Reaping what we Sow

Some 30,000 years ago, the Paleo-Indians, the ancestors of Native Americans, followed herds of animals from Siberia across Beringia, a land bridge connecting Asia and North America, into Alaska. By 8,000 B.C.E., these peoples had spread across North and South America. The tribal peoples were diverse but all Indians lived in organized societies with political structures, moral codes, and religious beliefs. The idea of private land ownership was foreign; all land was held communally and worked collectively. Most of the Four Corners region belongs to semi-autonomous Native American nations, the largest of which is the Navajo Nation, followed by Hopi, Ute, and Zuni.

400px-4corner4 CORNERS REGION:  The United States acquired the four corners region from Mexico after the end of the Mexican–American War in 1848. Colorado Territory was created in 1861 and in 1863 Congress created Arizona Territory from the western part of New Mexico Territory. Gold was discovered in California just days before Mexico ceded the land to the United States in the Treaty of Guadalupe Hidalgo. Under the treaty, Mexico recognized the U.S. annexation of Texas, and agreed to sell California and the rest of its territory north of the Rio Grande for $15 million plus the assumption of certain damages claims.  The people of these newly created states share jurisdiction for the region along with  the Navajo Nation and Mountain Ute Tribe. Tribal nations living within the 4 Corners region  include the Hopi and other Ute.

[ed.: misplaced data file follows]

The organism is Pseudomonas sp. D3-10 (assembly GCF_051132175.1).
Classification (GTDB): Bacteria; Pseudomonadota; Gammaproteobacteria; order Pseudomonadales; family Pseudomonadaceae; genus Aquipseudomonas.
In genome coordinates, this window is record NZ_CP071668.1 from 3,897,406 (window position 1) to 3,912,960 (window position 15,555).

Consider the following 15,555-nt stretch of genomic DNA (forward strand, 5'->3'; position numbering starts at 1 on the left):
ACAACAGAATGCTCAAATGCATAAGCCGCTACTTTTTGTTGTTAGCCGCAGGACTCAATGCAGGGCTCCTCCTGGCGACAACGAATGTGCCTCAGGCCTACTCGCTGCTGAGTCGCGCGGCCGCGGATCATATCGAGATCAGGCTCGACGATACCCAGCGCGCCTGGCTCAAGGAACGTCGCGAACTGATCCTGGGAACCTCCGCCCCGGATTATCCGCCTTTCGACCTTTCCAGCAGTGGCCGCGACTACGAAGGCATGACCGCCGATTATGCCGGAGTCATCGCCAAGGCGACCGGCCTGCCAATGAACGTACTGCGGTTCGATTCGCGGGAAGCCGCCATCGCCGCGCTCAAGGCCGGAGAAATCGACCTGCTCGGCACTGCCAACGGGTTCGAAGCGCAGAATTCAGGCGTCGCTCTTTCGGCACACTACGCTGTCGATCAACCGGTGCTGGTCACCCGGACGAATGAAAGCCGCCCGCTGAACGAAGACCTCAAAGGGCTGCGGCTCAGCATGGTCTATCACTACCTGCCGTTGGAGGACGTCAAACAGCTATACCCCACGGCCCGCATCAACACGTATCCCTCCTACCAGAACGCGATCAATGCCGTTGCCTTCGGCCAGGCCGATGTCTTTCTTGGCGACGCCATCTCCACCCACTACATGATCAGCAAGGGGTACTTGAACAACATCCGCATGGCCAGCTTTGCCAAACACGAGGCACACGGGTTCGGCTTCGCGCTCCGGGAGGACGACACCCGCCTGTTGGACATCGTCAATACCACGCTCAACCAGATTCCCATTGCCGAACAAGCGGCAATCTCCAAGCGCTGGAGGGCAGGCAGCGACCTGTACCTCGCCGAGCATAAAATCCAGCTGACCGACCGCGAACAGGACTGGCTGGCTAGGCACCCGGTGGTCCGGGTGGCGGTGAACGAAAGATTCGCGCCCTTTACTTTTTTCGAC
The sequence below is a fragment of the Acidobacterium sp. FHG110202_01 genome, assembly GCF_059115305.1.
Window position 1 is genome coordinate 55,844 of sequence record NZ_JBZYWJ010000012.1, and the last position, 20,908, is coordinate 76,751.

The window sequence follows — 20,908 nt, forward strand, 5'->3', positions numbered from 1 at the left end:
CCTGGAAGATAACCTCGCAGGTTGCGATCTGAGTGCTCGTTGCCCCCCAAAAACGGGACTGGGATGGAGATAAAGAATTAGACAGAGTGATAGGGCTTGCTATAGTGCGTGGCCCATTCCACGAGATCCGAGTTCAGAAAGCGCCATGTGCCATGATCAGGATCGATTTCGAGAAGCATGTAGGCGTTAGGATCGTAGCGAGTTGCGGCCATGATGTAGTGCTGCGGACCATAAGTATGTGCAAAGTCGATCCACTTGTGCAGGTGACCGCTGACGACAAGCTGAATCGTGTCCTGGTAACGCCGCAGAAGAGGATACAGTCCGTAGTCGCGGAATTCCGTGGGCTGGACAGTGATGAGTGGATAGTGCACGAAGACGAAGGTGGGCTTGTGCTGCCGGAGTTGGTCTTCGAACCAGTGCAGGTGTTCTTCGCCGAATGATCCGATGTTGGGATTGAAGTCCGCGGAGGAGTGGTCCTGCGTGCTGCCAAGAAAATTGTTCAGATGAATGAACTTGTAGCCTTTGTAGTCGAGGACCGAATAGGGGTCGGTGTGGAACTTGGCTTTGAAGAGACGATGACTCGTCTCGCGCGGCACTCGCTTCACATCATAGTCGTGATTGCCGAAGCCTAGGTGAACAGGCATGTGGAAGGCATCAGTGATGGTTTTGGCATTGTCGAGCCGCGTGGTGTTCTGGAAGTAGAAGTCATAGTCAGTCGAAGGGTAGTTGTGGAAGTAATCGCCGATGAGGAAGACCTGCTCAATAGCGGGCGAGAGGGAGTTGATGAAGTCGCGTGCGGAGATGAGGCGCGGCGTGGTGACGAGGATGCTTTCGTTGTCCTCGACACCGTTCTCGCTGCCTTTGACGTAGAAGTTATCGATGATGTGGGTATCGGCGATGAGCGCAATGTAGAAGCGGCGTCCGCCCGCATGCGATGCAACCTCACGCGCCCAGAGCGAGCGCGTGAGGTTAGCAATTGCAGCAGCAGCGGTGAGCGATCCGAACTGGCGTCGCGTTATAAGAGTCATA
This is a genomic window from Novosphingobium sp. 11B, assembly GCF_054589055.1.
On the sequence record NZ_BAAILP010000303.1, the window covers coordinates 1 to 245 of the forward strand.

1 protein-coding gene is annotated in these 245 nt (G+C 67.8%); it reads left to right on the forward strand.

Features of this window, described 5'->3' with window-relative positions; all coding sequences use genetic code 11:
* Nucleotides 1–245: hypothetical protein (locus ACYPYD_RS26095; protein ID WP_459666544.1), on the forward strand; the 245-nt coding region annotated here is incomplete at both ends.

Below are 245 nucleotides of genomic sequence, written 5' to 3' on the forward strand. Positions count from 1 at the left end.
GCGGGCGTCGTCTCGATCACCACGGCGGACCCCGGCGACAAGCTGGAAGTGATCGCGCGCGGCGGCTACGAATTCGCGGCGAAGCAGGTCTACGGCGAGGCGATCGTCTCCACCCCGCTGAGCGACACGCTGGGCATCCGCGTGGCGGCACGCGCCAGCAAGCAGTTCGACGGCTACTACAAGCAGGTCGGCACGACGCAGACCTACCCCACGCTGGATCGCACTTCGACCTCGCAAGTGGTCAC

Until 1920 citizens had been free to prospect for minerals on public lands and allowed  to stake claims to both minerals and surrounding lands for development; 1024px-Navajo_(young_boy)_2007this led to a major oil rush in the mid west and the government acted swiftly to withdraw lands from public use. Congress enacted the Mineral Leasing Act of 1920 which dictated a system of leasing and development for mining interests on federally owned land. The discovery of oil on Navajo land in the early 1920’s resulted in pressure from American oil companies to lease Navajo land for exploration.

In the 1950s the mining interests of Peabody Western Coal and John Boyden, a bishop in the Mormon Church and a former U.S. attorney began the strategy which would open up the coal deposit  on sacred lands of Black Mesa to major energy development. The cooperation of the tribal council of at least one of the Indian tribes on Black Mesa was required, Boyden approached the Navajo, who turned him down. He then exploited traditionalist and progressive divisions between the Hopi through his knowledge of both tribal council politics and the Bureau of Indian Affairs policies and created a new tribal council favourable to Peabody. In 1964, Peabody Energy (then Peabody Western Coal),  CoalMine_byBertKaufmannsigned a contract with the Navajo Tribe and in 1966 with the Hopi Tribe, allowing the company mineral rights and use of an aquifer to transport water. The contract was negotiated by attorney John  Boyden, who claimed to be representing the Hopi Tribe while actually on the payroll of Peabody. It offered unusually advantageous terms for Peabody and was approved despite widespread opposition. The two tribal councils split a royalty rate of thirty cents a ton at a time when the government royalty rate for coal extracted on public lands was $1.50 a ton).